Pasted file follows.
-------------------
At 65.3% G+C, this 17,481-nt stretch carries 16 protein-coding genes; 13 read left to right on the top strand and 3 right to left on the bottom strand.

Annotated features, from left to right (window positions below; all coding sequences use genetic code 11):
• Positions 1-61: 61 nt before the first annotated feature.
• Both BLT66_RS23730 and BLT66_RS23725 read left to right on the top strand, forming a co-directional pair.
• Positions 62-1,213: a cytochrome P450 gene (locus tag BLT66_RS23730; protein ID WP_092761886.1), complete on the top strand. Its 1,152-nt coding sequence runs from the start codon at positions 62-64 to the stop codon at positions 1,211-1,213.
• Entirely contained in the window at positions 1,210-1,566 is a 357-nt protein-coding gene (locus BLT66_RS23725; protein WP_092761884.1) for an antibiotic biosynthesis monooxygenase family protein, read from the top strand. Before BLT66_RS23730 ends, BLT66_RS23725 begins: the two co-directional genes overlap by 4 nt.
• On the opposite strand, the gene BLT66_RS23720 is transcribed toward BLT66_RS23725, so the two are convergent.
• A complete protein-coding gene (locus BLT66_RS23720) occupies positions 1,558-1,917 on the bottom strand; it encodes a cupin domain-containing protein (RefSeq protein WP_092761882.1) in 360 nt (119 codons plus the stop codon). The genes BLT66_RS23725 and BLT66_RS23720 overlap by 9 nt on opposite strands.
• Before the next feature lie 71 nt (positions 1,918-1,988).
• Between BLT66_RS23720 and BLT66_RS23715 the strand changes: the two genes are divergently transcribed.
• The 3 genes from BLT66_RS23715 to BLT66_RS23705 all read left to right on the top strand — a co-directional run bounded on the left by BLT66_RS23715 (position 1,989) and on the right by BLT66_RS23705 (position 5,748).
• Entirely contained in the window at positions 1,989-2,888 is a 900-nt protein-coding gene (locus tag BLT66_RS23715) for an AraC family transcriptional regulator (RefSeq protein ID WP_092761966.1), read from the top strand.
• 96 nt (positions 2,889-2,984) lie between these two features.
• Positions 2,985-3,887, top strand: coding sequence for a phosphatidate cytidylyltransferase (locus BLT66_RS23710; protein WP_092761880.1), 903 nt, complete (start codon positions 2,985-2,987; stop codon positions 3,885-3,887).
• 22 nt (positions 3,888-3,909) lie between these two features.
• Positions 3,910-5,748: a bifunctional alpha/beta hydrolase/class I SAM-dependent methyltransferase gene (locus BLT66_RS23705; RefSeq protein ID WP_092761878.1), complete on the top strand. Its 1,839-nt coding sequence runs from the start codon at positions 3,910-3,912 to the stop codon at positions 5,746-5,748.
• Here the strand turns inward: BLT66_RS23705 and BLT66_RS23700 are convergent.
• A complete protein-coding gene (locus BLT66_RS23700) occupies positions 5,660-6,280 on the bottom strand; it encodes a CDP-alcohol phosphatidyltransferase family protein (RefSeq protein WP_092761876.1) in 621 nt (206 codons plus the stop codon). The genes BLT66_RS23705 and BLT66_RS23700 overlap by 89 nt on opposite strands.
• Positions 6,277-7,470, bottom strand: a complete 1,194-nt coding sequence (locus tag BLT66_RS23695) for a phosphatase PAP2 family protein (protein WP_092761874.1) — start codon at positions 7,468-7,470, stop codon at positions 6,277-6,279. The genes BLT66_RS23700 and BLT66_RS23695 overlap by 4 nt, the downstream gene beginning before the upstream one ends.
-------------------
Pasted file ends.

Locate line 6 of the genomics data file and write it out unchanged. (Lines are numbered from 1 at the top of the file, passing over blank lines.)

• Entirely contained in the window at positions 1,210-1,566 is a 357-nt protein-coding gene (locus BLT66_RS23725; protein WP_092761884.1) for an antibiotic biosynthesis monooxygenase family protein, read from the top strand. Before BLT66_RS23730 ends, BLT66_RS23725 begins: the two co-directional genes overlap by 4 nt.